For teams considering containerization, understanding the technologies needed to break from the monolith can be tricky. With new technologies, concepts (and acronyms) born every day, getting a grasp on the landscape is a challenging endeavor. The two container technologies we look at today, OpenShift and Kubernetes, are a prime example.
So what separates OpenShift vs. Kubernetes, and when should teams buy in to the OpenShift platform over Kubernetes? Let's dive in.
OpenShift is RedHat’s Enterprise Distribution of Kubernetes.
OpenShift, and the community open source version of OpenShift, OpenShift Origin, are an end-to-end “distribution” of Kubernetes that runs on Enterprise Linux (be that RedHat Enterprise Linux, RHEL, or CentOS). An installation process takes care of configuring and managing the installation of the software required to run Kubernetes, and once installed, tools specific to OpenShift are used to manage Kubernetes, such as the OpenShift Dashboard and `oc` command line application instead of `kubectl` common to most Kubernetes environments.
The community version of OpenShift is free, and is not eligible for support from RedHat. Additionally, there is no migration path between community OpenShift Origin and RedHat OpenShift.
One of the benefits of OpenShift Origin are the installers that automate the process of installing OpenShift. Those wanting to install OpenShift 3.x can find those playbooks here. The OpenShift 4.x Installer is here.
Jenkins, the CI/CD tool used to build Source-to-Image or “S2I” applications, is also bundled as a service in OpenShift, and is well integrated in the platform. Both Jenkins and S2I are OpenSouce, as is all of the monitoring included in the OpenShift.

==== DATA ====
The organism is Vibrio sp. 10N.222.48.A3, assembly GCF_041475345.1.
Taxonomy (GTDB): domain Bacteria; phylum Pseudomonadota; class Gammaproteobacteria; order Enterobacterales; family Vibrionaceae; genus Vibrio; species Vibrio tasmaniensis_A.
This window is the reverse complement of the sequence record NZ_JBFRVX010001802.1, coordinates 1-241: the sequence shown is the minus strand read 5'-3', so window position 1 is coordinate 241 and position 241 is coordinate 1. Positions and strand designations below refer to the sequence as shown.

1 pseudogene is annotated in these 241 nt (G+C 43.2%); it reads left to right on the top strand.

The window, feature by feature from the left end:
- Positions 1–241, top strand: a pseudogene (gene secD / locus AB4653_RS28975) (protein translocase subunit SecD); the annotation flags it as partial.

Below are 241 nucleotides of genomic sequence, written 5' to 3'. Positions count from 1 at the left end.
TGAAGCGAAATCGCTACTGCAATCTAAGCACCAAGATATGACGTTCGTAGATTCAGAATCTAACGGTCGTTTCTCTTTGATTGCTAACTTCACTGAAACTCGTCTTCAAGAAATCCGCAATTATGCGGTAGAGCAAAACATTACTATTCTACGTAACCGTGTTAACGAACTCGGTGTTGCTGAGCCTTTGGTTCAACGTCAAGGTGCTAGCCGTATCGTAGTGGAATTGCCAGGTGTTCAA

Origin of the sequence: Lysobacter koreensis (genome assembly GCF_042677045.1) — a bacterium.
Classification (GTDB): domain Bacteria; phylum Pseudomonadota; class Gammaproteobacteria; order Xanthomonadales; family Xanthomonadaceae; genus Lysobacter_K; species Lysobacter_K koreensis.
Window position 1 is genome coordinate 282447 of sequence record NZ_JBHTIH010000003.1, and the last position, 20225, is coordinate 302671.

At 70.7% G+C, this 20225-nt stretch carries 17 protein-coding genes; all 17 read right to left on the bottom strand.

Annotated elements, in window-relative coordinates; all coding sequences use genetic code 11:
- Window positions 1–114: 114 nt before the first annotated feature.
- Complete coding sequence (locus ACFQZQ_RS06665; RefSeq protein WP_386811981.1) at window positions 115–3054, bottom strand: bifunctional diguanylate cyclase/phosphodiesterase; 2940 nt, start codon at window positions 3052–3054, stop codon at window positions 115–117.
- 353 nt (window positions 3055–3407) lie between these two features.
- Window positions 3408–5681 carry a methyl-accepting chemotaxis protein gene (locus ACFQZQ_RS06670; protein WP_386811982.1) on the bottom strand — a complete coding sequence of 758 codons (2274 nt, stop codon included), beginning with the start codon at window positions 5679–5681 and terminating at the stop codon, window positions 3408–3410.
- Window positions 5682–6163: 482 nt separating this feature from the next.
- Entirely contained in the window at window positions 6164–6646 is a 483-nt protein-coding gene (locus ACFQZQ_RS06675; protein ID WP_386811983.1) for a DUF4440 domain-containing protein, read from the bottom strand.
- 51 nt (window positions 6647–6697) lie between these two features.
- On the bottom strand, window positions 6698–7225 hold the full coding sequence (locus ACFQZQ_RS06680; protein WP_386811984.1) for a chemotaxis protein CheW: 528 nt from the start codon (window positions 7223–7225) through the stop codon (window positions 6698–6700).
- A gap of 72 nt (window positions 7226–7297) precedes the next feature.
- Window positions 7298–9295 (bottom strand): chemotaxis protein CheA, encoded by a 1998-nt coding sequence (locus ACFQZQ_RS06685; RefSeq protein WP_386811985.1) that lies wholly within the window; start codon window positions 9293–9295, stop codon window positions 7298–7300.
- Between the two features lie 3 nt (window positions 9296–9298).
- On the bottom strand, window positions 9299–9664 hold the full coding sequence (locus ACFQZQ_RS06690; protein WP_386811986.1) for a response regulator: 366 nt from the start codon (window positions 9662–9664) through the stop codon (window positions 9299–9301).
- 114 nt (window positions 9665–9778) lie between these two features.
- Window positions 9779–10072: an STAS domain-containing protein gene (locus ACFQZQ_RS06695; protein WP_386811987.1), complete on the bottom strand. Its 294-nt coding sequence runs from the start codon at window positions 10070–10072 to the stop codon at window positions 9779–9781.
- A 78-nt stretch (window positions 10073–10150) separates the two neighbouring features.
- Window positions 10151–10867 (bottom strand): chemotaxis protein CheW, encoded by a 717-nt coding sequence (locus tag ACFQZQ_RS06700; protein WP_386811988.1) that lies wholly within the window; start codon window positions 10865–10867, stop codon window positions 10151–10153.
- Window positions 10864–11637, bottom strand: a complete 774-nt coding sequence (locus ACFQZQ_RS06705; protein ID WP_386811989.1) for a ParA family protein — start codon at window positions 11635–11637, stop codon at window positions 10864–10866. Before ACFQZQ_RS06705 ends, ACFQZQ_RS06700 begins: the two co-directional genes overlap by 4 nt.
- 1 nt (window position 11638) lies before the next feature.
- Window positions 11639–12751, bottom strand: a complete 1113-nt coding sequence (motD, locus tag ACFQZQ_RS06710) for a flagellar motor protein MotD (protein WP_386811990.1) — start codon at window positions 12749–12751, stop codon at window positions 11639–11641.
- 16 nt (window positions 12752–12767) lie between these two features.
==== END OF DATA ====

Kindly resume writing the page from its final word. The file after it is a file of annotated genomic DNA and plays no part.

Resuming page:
OpenShift isn’t just a way of running Kubernetes, it’s a methodology for developing microservices and applications for Kubernetes. OpenShift strongly emphasizes a blueprint methodology, in which starter projects are offered to developers as a menu of options that can be spun up as stubs via a wizard. A developer can quick-start a new project from a menu of languages, from Java and Wildfly to Ruby on Rails or Python, and end up with a git repository that can be automatically built and deployed by OpenShift.
This process is their Source to Image or “S2I” process. S2I is a transition mechanism for replacing the Cartridge system in OpenShift 2.0, which was not a Kubernetes distribution, but a too-early-to-be-ubiquitous attempt at a PaaS from RedHat. With the introduction of OpenShift 3.0, and a move to docker, containers, and Kubernetes, RedHat reimagining their PaaS offering, and in 4.0, has further refined its approach in this fast-moving space.
OpenShift Kubernetes Engine is a RedHat strategy to get their foot in the door with developers who are working to implement a container or cloud-native strategy in their organization, need professional support, and need to prove that this rather expensive PaaS solution is going to solve real problems in the organization.
Plenty of Kubernetes experts will tell you, nothing in Open Source is free. Multiple people on the team need to learn some very complicated, inter-connected technologies that are written in new languages that they might have had no exposure to (GoLang in particular). Throw in new network technologies, like Istio, and perhaps new methodologies for building and deploying continuously, like Tekton or Jenkins X, and the concept of a “lite” version might seem extremely attractive to a development team that just wants to prove they can do containers first.
Consider, though, that you’re paying more to get less. All of these technologies are free and open source, and there are companies that support all of the boxes that both OpenShift and OpenShift Kubernetes Engine support for a fraction of the cost.
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Our recent open source survey found that over 90% of development teams are using at least one piece of open source software. How does your team stack up? See the full results when you download your free copy of the report.
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Ultimately, OpenShift is a very specific way of “doing Kubernetes.” It’s going to put some guide rails down for developers who have never touched containers before, and the team’s going to feel pretty good rebuilding monolithic apps forward into the future.